‘What the hell was going on?’: Leveson questions Murdoch’s credibility

The Murdoch-owned company News International seriously failed in corporate governance over phone-hacking and James Murdoch’s account of a key event was less credible than that of an executive who told a different story, the Leveson inquiry has found.

In a 2000-page report on press ethics released overnight, Lord Justice Leveson also said that:

• Rupert Murdoch exercised power over politicians without having to ask for favours directly;

• An independent watchdog should be established by law to regulate newspapers because they had often behaved outrageously and wreaked havoc in innocent lives; and

• Police made poor decisions in not pursuing phone-hacking but were not driven by fear of, or relationships with, News International executives.

Justice Leveson found that News International and its parent company News Corp had failed to investigate evidence that phone-hacking was widespread among journalists at the News of the World.

“There was serious failure of governance within the News of the World. Given criminal investigation and what are now the impending prosecutions, it is simply not possible to go further at this stage,” he said.

“What can be said is that there was a failure on the part of the management at the News of the World to drill down into the facts to answer the myriad of questions that could have been asked and which could be encompassed by the all-embracing question … ‘What the hell was going on?’”

The way the company clung to the line that hacking had been confined to “one rogue reporter”, in the face of outside investigations and doubts by its own senior executives, was “extraordinary” and said a great deal about the paper’s approach to ethics, the report said.

Justice Leveson found that evidence was unclear as to what NI’s then-executive chairman, James Murdoch, knew of hacking allegations.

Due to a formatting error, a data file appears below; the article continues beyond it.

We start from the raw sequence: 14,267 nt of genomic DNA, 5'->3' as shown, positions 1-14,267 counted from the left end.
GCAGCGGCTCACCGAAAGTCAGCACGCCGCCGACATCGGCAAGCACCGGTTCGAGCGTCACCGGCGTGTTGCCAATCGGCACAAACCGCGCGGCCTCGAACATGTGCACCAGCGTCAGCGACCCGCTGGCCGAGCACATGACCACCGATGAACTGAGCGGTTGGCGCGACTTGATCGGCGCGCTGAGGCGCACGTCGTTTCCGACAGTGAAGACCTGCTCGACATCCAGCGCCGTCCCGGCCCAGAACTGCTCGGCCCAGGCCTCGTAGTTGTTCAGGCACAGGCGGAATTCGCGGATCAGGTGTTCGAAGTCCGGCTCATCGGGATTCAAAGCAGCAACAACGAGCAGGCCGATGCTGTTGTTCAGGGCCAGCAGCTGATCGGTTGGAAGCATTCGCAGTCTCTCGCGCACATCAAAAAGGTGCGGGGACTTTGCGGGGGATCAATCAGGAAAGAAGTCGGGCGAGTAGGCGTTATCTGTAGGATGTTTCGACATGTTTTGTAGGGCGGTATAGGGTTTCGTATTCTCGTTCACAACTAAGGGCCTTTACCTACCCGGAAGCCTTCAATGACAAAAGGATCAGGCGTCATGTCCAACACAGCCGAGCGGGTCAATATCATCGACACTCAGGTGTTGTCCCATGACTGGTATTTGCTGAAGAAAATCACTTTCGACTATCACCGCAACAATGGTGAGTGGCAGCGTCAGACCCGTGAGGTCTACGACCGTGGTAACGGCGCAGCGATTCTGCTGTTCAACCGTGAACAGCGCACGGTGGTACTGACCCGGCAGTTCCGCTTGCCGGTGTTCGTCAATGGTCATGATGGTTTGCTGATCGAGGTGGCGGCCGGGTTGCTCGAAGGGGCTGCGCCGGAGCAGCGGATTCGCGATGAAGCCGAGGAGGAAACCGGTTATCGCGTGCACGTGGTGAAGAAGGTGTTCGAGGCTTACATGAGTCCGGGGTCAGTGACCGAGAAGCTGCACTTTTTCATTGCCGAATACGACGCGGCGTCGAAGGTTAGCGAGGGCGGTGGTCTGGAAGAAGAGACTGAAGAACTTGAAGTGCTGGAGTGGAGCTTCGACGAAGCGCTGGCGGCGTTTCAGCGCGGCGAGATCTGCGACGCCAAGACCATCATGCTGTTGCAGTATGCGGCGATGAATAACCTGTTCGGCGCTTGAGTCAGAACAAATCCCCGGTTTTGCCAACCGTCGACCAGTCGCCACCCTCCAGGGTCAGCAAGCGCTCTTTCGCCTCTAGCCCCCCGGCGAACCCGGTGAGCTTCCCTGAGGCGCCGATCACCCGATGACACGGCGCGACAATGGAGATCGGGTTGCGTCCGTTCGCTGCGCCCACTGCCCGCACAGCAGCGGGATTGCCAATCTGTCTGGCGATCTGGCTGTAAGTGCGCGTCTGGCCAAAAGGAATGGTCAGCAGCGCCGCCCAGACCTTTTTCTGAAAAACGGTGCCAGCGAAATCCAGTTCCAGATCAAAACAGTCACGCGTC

Mr Murdoch had been sent an email chain in which a hacking victim alleged that illegal practices were “rife within the organisation”. Mr Murdoch told the inquiry he had not read all the email chain and was unaware of this claim.

Justice Leveson concluded: “James Murdoch replied to the email within two minutes of receiving it. The speed and content of his reply appear to support his claim not to have focused on the key allegation.”

Mr Murdoch had also said he was never shown or told the significance of a different email, headed “for Neville”, that was also evidence that hacking was more widespread. In contrast, News International’s then-legal chief, Tom Crone, told the inquiry the significance of this email had been made clear to James Murdoch at a meeting on June 10, 2008.

Justice Leveson said he concluded “that Mr Crone’s version of events … should be preferred to that of Mr Murdoch. There are aspects of the account of Mr Murdoch that cause me some concern: in particular, it is surprising if the gist [of a lawyer’s opinion that there was evidence hacking was widespread] was not communicated to him. Furthermore, [editor Colin] Myler and Mr Crone had no reason or motive to conceal relevant facts, as borne out by [Mr Myler] sending James Murdoch the [earlier] chain of emails containing the ‘bad news’.”

Rupert Murdoch had told the inquiry that senior management at News International covered up the truth: “[We were] all misinformed and shielded from anything that was going on there … there’s no question in my mind that maybe even the editor, but certainly beyond that, someone took charge of a cover-up that we were victim to.”